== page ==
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Heavenly Alchemy (Spurgeon’s Faith’s Checkbook)

From Charles Spurgeon’s “Faith’s Checkbook”
Heavenly Alchemy
November 26
Your sorrow shall be turned into joy. (John 16:20)

Their particular sorrow was the death and absence of their Lord, and it was turned into joy when He rose from the dead and showed Himself in their midst. All the sorrows of saints shall be thus transmuted, even the worst of them, which look as if they must forever remain fountains of bitterness.
Then the more sorrow, the more joy. If we have loads of sorrow, then the Lord’s power will turn them into tons of joy. Then the bitterer the trouble the sweeter the pleasure: the swinging of the pendulum far to the left will cause it to go all the farther to the right. The remembrance of the grief shall heighten the flavor of the delight: we shall set the one in contrast with the other, and the brilliance of the diamond shall be the more clearly seen because of the black foil behind it.
Come, my heart, cheer up! In a little while I shall be as glad as I am now gloomy. Jesus tells me that by a heavenly alchemy my sorrow shall be turned into joy. I do not see how it is to be, but I believe it, and I begin to sing by way of anticipation. This depression of spirit is not for long; I shall soon be up among the happy ones who praise the Lord day and night, and there I shall sing of the mercy which delivered me out of great afflictions.

From the Faith’s Checkbook Mobile Devotional Android app – http://www.LookingUpwardApps.com/fcb

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The Magnitude of Grace (Spurgeon’s Faith’s Checkbook)

From Charles Spurgeon’s “Faith’s Checkbook”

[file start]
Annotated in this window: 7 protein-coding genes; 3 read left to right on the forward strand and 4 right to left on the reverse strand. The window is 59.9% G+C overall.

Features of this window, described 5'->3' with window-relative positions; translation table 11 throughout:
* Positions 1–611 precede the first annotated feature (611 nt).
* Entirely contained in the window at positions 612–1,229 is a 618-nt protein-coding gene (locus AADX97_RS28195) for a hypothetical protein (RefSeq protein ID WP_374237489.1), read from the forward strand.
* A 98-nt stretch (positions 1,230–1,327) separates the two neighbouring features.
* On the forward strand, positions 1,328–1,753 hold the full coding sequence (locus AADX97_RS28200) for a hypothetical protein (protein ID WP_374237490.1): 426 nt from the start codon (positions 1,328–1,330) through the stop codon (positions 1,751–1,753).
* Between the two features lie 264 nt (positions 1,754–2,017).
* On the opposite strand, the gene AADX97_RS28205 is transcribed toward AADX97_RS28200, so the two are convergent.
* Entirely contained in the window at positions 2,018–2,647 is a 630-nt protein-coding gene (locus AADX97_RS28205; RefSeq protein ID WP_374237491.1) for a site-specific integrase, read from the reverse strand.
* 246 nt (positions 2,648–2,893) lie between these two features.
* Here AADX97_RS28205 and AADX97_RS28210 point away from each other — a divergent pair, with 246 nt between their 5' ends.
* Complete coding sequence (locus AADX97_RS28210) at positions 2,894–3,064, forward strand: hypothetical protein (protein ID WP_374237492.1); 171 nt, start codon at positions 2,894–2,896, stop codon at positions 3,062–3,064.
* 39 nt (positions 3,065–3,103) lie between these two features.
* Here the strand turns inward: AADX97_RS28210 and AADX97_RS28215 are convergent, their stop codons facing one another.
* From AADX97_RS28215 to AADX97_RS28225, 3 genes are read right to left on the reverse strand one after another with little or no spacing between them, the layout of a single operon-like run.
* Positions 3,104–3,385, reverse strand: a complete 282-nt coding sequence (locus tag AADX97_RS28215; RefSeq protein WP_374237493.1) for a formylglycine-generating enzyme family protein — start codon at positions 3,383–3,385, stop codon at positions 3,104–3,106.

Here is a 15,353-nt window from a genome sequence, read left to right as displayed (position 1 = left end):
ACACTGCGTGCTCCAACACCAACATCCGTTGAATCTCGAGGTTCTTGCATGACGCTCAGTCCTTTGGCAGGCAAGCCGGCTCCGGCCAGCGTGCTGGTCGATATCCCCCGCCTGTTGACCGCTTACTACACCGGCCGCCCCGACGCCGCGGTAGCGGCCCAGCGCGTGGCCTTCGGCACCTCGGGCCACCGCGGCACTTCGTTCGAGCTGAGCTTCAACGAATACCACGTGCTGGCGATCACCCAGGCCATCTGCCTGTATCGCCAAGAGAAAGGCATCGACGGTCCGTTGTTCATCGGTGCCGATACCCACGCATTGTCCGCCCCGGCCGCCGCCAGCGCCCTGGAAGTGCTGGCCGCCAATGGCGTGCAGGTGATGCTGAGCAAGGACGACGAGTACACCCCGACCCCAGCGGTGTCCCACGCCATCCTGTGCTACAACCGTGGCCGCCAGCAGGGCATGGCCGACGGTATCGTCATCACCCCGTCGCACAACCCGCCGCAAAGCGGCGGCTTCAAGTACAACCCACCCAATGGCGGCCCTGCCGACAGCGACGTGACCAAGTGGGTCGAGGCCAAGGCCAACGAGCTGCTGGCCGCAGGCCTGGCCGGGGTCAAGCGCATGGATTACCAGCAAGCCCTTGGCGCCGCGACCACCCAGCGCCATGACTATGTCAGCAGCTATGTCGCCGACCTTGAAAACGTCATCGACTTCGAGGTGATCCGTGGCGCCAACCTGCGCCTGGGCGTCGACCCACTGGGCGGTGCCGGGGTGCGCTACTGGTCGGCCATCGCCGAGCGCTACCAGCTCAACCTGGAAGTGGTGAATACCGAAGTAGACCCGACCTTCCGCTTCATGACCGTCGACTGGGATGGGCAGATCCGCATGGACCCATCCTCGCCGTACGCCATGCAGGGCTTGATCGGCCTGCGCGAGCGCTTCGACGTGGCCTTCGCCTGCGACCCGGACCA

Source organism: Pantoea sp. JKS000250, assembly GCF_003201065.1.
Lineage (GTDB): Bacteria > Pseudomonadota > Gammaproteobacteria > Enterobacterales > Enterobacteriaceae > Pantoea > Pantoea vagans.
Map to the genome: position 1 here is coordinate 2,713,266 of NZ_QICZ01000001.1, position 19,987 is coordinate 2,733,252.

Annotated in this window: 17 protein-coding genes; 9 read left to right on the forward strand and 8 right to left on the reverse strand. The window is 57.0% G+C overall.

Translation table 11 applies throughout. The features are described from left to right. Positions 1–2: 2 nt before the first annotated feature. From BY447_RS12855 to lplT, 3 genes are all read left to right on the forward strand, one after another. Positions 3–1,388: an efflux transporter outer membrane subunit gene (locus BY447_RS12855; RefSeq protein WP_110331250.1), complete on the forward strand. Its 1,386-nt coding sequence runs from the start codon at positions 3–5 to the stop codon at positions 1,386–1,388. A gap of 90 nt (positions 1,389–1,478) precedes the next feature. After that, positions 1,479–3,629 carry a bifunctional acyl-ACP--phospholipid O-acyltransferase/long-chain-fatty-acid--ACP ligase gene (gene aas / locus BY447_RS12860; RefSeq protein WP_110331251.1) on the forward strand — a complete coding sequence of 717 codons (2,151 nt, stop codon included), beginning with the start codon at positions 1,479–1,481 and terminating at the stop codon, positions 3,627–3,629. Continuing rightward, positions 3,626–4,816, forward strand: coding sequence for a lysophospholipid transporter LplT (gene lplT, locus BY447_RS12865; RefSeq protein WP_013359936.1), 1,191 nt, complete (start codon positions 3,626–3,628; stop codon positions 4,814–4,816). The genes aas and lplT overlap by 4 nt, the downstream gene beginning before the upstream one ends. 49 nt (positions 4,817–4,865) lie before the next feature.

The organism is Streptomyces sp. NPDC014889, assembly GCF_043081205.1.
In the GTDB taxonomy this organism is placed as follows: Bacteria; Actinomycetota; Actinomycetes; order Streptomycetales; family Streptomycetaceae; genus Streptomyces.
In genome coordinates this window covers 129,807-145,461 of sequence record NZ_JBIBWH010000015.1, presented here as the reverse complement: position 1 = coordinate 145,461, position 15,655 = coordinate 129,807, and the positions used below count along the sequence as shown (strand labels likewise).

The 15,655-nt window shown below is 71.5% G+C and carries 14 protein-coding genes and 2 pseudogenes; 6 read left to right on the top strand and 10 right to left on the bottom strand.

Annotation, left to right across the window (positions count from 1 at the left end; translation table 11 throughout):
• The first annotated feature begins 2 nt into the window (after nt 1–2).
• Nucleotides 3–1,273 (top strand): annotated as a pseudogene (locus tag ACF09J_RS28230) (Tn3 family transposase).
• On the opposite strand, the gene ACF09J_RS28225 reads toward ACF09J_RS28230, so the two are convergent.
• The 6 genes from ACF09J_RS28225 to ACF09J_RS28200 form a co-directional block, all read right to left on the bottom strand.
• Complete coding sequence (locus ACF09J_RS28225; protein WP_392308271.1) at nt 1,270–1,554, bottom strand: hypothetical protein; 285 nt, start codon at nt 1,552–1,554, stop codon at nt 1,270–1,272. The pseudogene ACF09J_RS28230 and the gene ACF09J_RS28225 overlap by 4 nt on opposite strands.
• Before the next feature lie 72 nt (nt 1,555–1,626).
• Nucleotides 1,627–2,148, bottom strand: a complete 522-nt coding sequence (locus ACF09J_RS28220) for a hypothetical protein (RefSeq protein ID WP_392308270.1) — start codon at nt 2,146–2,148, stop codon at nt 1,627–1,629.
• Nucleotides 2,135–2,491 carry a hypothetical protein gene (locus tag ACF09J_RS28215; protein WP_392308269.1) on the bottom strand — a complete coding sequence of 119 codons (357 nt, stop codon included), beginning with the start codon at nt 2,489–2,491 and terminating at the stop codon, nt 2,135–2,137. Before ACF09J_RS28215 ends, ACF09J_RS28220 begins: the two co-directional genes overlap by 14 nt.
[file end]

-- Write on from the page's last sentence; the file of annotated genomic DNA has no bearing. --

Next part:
The Magnitude of Grace
November 8
My grace is sufficient for thee; for my strength is made perfect in weakness. (2 Corinthians 12:9)

Our weakness should be prized as making room for divine strength. We might never have known the power of grace if we had not felt the weakness of nature. Blessed be the Lord for the thorn in the flesh, and the messenger of Satan, when they drive us to the strength of God.
This is a precious word from our Lord’s own lip. It has made the writer laugh for joy. God’s grace enough for me! I should think it is. Is not the sky enough for the bird and the ocean enough for the fish? The All-Sufficient is sufficient for my largest want. He who is sufficient for earth and heaven is certainly able to meet the case of one poor worm like me.
Let us, then, fall back upon our God and His grace. If He does not remove our grief, He will enable us to bear it. His strength shall be poured into us till the worm shall thresh the mountains, and a nothing shall be victor over all the high and mighty ones. It is better for us to have God’s strength than our own; for if we were a thousand times as strong as we are, it would amount to nothing in the face of the enemy; and if we could be weaker than we are, which is scarcely possible, yet we could do all things through Christ.

From the Faith’s Checkbook Mobile Devotional Android app – http://www.LookingUpwardApps.com/fcb